Proposal Components

Proposal components tend to vary between the various funding mechanisms and agencies. Below are some of the areas which the Office of Proposal Development has assisted with.

Data Tables

Proposals for training grants, especially the NIH T32 and the NSF NRT, require extensive documentation of student demographics, existing training programs, etc. This documentation, in the form of required tables in the proposal, is significantly more involved than requirements typically seen in standard NIH and NSF research grant proposals. The Office of Proposal Development, working through the Office of the Vice Chancellor for Research and Innovation and with the Graduate College, can help!

If you’d like to read more, the NIH provides information about Data/Training Tables—be sure to read the Introduction to the Data Tables first.

Diversity and Inclusion

Several training grants ask for the incorporation of strategies and programmatic activities designed to promote the recruitment and successful mentoring of a diverse group of trainees. We encourage you to think of novel strategies relevant to the training program being designed; in addition, here is information about ongoing campus and department-level programs and initiatives.

Responsible Conduct of Research

The responsible conduct of research (RCR) is essential to good science. RCR promotes the aims of scientific inquiry, fosters a research environment that enables scientists to work together toward common goals, and promotes public confidence in scientific knowledge and progress for the public good. RCR training is required by funding agencies including NIH, NSF, USDA, and others as part of training programs. View the Office of the Vice Chancellor for Research and Innovation’s Research Integrity and Ethics webpage for more information and resources.

Institutional Letter of Support

Both NIH and NSF training grant proposals often ask for a letter of support from a senior administration official at the institution to show the support from the department/college/university that will be made available to the training program.

For example, here is an excerpt from an NSF NRT solicitation of instructions for such a letter: “One support letter …. is required from the appropriate senior university administrator at the lead institution and should describe institutional support for the traineeship program and how successful programmatic elements and any associated institutional policies and infrastructure will be sustained after award closure.”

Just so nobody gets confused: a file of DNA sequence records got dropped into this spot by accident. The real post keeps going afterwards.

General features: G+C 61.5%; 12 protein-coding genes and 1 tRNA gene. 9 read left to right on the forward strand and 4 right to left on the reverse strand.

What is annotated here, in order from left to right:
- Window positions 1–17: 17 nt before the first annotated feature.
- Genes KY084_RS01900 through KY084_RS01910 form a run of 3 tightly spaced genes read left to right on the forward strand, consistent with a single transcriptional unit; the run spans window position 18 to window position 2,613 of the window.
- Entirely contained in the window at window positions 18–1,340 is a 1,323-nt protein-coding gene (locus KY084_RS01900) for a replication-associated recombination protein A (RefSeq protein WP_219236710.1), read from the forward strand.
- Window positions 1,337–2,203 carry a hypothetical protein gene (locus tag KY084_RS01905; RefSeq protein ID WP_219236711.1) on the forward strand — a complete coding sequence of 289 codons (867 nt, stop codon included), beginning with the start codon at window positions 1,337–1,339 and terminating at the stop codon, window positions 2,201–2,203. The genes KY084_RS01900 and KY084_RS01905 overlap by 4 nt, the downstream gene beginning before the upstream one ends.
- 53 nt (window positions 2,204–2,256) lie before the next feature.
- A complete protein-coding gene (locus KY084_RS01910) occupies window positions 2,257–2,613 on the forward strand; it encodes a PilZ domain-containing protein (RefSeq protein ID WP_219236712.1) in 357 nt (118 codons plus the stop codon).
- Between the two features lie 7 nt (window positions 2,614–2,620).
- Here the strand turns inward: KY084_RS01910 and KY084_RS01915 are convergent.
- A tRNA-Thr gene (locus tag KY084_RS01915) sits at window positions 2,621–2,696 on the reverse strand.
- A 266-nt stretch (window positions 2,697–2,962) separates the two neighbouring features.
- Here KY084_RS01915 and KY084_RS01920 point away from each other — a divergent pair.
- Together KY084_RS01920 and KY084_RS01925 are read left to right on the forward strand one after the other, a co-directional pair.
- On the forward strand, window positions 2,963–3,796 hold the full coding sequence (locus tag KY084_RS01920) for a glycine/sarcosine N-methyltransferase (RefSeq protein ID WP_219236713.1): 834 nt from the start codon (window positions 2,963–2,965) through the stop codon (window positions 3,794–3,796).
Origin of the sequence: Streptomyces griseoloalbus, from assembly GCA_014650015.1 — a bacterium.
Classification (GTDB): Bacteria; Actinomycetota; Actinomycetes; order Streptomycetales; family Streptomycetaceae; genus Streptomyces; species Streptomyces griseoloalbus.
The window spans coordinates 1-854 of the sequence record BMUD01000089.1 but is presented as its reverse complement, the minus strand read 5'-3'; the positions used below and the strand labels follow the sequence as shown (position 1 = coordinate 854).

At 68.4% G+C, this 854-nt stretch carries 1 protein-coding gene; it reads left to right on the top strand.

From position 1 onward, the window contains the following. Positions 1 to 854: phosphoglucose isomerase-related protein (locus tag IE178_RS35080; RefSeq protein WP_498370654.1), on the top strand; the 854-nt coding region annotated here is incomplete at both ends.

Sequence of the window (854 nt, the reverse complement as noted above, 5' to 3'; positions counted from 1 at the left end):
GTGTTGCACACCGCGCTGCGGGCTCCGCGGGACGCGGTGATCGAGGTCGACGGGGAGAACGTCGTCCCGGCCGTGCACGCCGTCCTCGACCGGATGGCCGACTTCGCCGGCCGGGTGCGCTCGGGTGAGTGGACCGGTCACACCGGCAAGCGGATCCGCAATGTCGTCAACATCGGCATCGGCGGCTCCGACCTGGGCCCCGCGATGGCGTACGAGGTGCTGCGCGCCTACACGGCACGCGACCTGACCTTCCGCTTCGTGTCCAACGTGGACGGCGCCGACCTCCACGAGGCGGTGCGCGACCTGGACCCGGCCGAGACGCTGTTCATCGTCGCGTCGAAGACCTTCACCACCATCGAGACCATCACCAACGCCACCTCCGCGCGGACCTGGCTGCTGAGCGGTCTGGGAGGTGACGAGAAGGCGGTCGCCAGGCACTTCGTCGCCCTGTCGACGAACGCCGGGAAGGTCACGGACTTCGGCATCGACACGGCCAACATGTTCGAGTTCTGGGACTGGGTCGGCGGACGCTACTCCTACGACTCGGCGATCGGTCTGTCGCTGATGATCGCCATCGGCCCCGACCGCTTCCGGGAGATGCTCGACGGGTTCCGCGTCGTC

And, see here for an example of NIH instructions for such a letter in a specific solicitation. Be sure to review your solicitation for specific requirements and page limits. If you would like to obtain financial commitments for the training program, contact your college dean and department head early, and the deans and department heads of other faculty on the training program, to obtain these and describe these in the letter. However, in the letter, do not quantify or attach specific dollar amounts to any support described, as that would be considered cost-sharing subject to audit by the sponsor. See also the OVCRI policy. In addition, OPD can provide a budget template for keeping track of financial commitments.

As the requirements for the content of the letter could vary from one solicitation to another, contact OPD if you would like assistance with drafting such a letter. OPD can also assist with routing the letter for signature(s) to the relevant senior administrative official(s). Please send us a final draft of your letter three weeks in advance of when you would like to have the signed letter.


The biosketch requirements for training grants are similar to other grants. One exception is the NIH asks for a modified personal statement for training grants which provides information on their student mentoring experiences.

Training Grant Preparation Timeline

1. Review solicitation for specific requirements.

2. Contact unit grants office, program officer, and/or OPD for proposal development help.

3. Contact relevant faculty and ask for willingness to participate in the training program.

4. Request biosketches from faculty (note: even if they have a recent biosketch, training grants require additional information in the personal statement on mentoring experience and activities). Also, request relevant data for tables.

5. Contact units for data for the tables.

6. Collect any additional data you think might speak to the quality of training and diversity, such as time to degree (for all and separately for those from underrepresented groups), graduation rate (for all and separately for those from underrepresented groups).

7. Have a kickoff meeting with the team and schedule additional working meetings to design the program and draft text for the narrative and other sections of the proposal.

8. Contact departments/colleges for commitments, and once these are in place contact OVCRI for discussion of support.

9. Prepare budget and budget justification (including NIH budget and internal commitments budget).

10. After internal commitments are final, use the OVCRI template for the internal commitment letter and route for relevant signatures.

11. Draft letter of institutional support and finalize once internal commitments are complete.

12. Identify signing authority for a letter to sponsor and route for signature(s). Allow three weeks for this.

13. Finalize data tables and be sure to check that text in the narrative is consistent with the tables.

14. Finalize narrative and document, including adding in summaries based on data tables, and upload to the agency portal (e.g.,, ASSIST).

15. Complete and route the MyProposals form.

16. Submit the proposal to SPA, allowing five full days for review.

17. Edit proposal components.